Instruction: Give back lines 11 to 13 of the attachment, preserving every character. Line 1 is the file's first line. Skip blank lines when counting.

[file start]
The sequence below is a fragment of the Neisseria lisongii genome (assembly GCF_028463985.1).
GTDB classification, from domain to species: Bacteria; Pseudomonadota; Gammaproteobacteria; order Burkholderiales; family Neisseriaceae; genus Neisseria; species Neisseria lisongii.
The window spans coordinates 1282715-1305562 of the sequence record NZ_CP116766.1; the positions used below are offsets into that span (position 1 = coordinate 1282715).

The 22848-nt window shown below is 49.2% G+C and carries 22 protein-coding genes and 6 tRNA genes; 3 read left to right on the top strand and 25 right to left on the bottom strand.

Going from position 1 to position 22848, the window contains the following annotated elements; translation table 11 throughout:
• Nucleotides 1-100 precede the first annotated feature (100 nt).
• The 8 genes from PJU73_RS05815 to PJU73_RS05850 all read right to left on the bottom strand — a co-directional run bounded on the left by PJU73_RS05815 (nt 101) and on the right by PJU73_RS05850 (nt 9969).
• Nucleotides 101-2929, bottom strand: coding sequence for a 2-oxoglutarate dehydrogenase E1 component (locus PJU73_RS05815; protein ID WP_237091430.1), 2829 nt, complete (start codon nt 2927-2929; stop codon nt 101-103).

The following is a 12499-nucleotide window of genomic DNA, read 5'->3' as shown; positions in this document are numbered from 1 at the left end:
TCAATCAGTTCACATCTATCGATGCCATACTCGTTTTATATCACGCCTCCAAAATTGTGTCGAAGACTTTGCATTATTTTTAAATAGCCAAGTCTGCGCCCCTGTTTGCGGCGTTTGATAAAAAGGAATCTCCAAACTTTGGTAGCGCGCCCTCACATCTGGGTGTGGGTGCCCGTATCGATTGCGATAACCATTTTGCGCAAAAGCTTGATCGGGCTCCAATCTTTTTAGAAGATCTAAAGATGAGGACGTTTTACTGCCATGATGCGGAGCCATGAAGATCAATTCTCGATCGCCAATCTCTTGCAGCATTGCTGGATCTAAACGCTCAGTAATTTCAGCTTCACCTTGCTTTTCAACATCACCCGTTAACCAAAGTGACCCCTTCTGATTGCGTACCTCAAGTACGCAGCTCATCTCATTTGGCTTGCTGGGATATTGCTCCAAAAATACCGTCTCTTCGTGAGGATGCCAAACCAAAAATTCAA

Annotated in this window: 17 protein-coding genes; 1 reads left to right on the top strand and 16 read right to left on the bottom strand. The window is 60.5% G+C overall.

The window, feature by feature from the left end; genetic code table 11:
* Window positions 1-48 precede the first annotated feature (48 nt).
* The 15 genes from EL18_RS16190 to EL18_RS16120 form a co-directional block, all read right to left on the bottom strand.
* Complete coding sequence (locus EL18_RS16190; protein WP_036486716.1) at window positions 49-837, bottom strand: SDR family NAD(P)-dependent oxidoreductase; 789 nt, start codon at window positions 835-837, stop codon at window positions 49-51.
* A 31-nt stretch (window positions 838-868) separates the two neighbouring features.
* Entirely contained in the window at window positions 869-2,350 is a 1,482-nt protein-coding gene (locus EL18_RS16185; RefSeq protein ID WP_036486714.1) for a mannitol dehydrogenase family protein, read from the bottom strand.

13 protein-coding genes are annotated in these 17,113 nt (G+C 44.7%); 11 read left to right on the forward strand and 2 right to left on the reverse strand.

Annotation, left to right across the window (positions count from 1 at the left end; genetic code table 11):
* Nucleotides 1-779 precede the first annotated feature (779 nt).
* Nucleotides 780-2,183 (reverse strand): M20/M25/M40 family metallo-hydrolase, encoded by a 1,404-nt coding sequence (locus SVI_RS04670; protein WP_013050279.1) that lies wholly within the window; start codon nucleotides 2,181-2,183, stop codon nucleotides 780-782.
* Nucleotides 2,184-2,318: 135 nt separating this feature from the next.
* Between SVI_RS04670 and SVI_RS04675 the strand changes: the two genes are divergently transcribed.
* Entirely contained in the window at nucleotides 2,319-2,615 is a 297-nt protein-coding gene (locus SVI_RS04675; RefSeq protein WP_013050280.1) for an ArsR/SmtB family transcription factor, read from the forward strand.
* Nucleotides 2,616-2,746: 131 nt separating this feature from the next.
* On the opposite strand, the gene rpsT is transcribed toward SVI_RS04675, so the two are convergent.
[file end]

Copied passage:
Annotated in this window: 17 protein-coding genes; 1 reads left to right on the top strand and 16 read right to left on the bottom strand. The window is 60.5% G+C overall.

The window, feature by feature from the left end; genetic code table 11:
* Window positions 1-48 precede the first annotated feature (48 nt).